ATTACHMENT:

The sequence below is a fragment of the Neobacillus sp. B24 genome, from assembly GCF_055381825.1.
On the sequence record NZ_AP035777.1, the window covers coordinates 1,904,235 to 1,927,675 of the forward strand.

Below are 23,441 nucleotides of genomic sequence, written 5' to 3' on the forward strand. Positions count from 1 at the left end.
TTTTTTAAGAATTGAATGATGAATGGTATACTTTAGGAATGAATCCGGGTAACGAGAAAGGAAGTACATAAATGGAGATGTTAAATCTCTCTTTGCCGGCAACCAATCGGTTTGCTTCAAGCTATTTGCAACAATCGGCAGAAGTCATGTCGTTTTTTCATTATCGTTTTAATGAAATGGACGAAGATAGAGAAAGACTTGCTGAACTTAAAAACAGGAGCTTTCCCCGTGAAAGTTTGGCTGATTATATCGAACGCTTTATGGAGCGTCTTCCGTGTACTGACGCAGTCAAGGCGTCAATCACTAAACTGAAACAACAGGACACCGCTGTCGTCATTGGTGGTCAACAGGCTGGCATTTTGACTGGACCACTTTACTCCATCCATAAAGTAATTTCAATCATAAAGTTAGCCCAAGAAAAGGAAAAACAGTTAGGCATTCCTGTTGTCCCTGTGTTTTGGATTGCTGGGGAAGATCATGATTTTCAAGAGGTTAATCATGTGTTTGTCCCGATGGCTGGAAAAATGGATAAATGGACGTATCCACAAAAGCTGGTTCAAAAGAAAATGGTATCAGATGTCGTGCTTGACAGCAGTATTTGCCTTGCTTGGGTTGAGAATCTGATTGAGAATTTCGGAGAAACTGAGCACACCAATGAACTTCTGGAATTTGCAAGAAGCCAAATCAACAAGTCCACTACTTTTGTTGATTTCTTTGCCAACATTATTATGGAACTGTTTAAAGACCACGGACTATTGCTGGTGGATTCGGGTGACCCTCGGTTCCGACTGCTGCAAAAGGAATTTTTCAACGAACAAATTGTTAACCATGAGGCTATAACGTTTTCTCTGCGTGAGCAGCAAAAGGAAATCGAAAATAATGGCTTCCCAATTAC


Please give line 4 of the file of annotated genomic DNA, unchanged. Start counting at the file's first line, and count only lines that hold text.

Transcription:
TTTTTTAAGAATTGAATGATGAATGGTATACTTTAGGAATGAATCCGGGTAACGAGAAAGGAAGTACATAAATGGAGATGTTAAATCTCTCTTTGCCGGCAACCAATCGGTTTGCTTCAAGCTATTTGCAACAATCGGCAGAAGTCATGTCGTTTTTTCATTATCGTTTTAATGAAATGGACGAAGATAGAGAAAGACTTGCTGAACTTAAAAACAGGAGCTTTCCCCGTGAAAGTTTGGCTGATTATATCGAACGCTTTATGGAGCGTCTTCCGTGTACTGACGCAGTCAAGGCGTCAATCACTAAACTGAAACAACAGGACACCGCTGTCGTCATTGGTGGTCAACAGGCTGGCATTTTGACTGGACCACTTTACTCCATCCATAAAGTAATTTCAATCATAAAGTTAGCCCAAGAAAAGGAAAAACAGTTAGGCATTCCTGTTGTCCCTGTGTTTTGGATTGCTGGGGAAGATCATGATTTTCAAGAGGTTAATCATGTGTTTGTCCCGATGGCTGGAAAAATGGATAAATGGACGTATCCACAAAAGCTGGTTCAAAAGAAAATGGTATCAGATGTCGTGCTTGACAGCAGTATTTGCCTTGCTTGGGTTGAGAATCTGATTGAGAATTTCGGAGAAACTGAGCACACCAATGAACTTCTGGAATTTGCAAGAAGCCAAATCAACAAGTCCACTACTTTTGTTGATTTCTTTGCCAACATTATTATGGAACTGTTTAAAGACCACGGACTATTGCTGGTGGATTCGGGTGACCCTCGGTTCCGACTGCTGCAAAAGGAATTTTTCAACGAACAAATTGTTAACCATGAGGCTATAACGTTTTCTCTGCGTGAGCAGCAAAAGGAAATCGAAAATAATGGCTTCCCAATTAC